Course Hero. "Northanger Abbey Study Guide." Course Hero. 29 June 2017. Web. 24 July 2021. <https://www.coursehero.com/lit/Northanger-Abbey/>.
Course Hero. (2017, June 29). Northanger Abbey Study Guide. In Course Hero. Retrieved July 24, 2021, from https://www.coursehero.com/lit/Northanger-Abbey/
(Course Hero, 2017)
Course Hero. "Northanger Abbey Study Guide." June 29, 2017. Accessed July 24, 2021. https://www.coursehero.com/lit/Northanger-Abbey/.
Course Hero, "Northanger Abbey Study Guide," June 29, 2017, accessed July 24, 2021, https://www.coursehero.com/lit/Northanger-Abbey/.
Course Hero Literature Instructor Russell Jaffe provides an in-depth summary and analysis of Chapter 30 from Jane Austen's novel Northanger Abbey.
For several days Catherine Morland remains in agitation. She can "neither sit still nor employ herself for ten minutes together." Mrs. Morland is patient with this for two days, but on the third day she begins to lecture Catherine. She suggests Catherine read a useful book to help her come to peace with the situation. However, a visitor arrives. Henry Tilney has come to see Catherine and her family.
He comes with an offer for her hand in marriage, as well as answers for his father's actions, revealing that, while in Bath, John Thorpe had convinced General Tilney that Catherine was a wealthy woman. He had then reversed that stance when he saw the general in London and now indicated the opposite. Thorpe's latest stance, which the general also believed, was that the Morland family was "aiming at a style of life which their fortune could not warrant; seeking to better themselves by wealthy connections; a forward, bragging, scheming race."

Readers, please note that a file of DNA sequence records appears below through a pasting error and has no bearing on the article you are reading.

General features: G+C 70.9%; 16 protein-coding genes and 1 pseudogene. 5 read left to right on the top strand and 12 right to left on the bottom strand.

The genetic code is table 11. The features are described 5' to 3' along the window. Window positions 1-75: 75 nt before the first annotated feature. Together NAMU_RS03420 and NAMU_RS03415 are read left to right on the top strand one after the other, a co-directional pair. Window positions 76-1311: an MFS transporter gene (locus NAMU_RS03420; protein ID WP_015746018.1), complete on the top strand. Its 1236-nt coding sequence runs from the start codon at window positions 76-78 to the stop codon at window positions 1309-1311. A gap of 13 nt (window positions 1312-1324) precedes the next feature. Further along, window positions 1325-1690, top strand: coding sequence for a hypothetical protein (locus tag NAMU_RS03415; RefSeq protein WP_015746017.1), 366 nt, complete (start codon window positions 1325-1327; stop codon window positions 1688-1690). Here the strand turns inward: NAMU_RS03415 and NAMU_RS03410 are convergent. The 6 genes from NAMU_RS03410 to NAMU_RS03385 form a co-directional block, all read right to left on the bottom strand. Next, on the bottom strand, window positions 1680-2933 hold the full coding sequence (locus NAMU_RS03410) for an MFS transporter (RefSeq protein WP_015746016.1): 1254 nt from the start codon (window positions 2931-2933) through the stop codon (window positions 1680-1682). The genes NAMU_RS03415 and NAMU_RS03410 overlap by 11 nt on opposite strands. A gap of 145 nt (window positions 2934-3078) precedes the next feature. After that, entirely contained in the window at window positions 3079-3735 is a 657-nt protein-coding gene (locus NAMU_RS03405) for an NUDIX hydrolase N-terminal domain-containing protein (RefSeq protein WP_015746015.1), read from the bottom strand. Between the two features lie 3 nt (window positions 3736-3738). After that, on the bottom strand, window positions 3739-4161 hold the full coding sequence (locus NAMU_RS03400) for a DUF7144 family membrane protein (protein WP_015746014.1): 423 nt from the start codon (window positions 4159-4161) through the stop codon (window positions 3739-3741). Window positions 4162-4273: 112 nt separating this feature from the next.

However, despite the general insisting Henry cease any interest in Catherine, Henry has refused his father's orders and hastened instead to Fullerton.
The novel's conclusion was a foregone thing from the onset. The narrator told the reader the heroine was Catherine Morland and that she was leaving home to find a hero. The marriage proposal is not a surprise, nor is the fact that Henry Tilney stood up to General Tilney. Henry is represented as without any discernible flaw for the entirety of the novel.
What is, likewise, not surprising is that John Thorpe accuses Catherine of things that are not true. Notably, these things are charges that can easily be leveled against the Thorpe family.
Both the general's confusing regard for Catherine and his reversal are explained in this chapter. Both derive from the general being told falsehoods by John Thorpe. In the midst of these revelations Henry also expresses his intent to marry Catherine. It is a simple declaration, tempered by the reality that General Tilney has ordered Henry to not see her.